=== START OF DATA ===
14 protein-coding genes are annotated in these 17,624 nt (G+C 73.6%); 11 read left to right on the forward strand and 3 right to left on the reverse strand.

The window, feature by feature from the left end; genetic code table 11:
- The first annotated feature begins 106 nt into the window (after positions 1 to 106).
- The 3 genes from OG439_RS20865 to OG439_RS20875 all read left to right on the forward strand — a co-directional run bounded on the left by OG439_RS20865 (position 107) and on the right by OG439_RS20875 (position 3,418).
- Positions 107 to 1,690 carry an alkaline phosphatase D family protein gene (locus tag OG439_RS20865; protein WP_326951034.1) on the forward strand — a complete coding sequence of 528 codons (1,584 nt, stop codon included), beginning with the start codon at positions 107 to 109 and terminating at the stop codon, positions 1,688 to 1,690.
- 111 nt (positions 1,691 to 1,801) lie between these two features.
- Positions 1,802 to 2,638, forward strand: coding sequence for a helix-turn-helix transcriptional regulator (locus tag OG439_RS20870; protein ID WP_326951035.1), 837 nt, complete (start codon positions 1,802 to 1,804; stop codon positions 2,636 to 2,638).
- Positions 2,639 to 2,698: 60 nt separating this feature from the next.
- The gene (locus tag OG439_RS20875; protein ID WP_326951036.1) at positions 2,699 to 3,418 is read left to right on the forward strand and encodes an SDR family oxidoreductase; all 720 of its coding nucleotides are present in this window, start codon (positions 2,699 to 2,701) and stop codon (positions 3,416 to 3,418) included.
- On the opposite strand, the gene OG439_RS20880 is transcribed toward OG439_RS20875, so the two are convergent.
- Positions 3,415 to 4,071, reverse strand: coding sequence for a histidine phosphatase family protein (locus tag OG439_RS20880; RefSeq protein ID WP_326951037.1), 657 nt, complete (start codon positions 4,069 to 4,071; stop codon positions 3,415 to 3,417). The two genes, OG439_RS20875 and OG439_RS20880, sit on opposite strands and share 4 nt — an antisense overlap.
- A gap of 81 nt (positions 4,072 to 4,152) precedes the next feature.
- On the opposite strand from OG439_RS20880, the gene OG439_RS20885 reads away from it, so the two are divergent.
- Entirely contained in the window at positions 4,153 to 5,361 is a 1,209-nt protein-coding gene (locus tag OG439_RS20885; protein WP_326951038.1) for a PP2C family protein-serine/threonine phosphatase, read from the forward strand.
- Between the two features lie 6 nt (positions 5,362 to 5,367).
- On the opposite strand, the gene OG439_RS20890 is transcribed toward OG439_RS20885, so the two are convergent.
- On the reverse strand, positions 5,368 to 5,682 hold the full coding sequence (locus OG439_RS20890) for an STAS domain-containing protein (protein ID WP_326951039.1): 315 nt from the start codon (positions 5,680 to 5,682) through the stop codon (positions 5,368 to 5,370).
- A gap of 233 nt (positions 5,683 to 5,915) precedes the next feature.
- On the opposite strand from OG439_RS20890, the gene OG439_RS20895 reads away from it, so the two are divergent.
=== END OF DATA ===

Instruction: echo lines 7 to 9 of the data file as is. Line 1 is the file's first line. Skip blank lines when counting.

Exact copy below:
- Positions 1,802 to 2,638, forward strand: coding sequence for a helix-turn-helix transcriptional regulator (locus tag OG439_RS20870; protein ID WP_326951035.1), 837 nt, complete (start codon positions 1,802 to 1,804; stop codon positions 2,636 to 2,638).
- Positions 2,639 to 2,698: 60 nt separating this feature from the next.
- The gene (locus tag OG439_RS20875; protein ID WP_326951036.1) at positions 2,699 to 3,418 is read left to right on the forward strand and encodes an SDR family oxidoreductase; all 720 of its coding nucleotides are present in this window, start codon (positions 2,699 to 2,701) and stop codon (positions 3,416 to 3,418) included.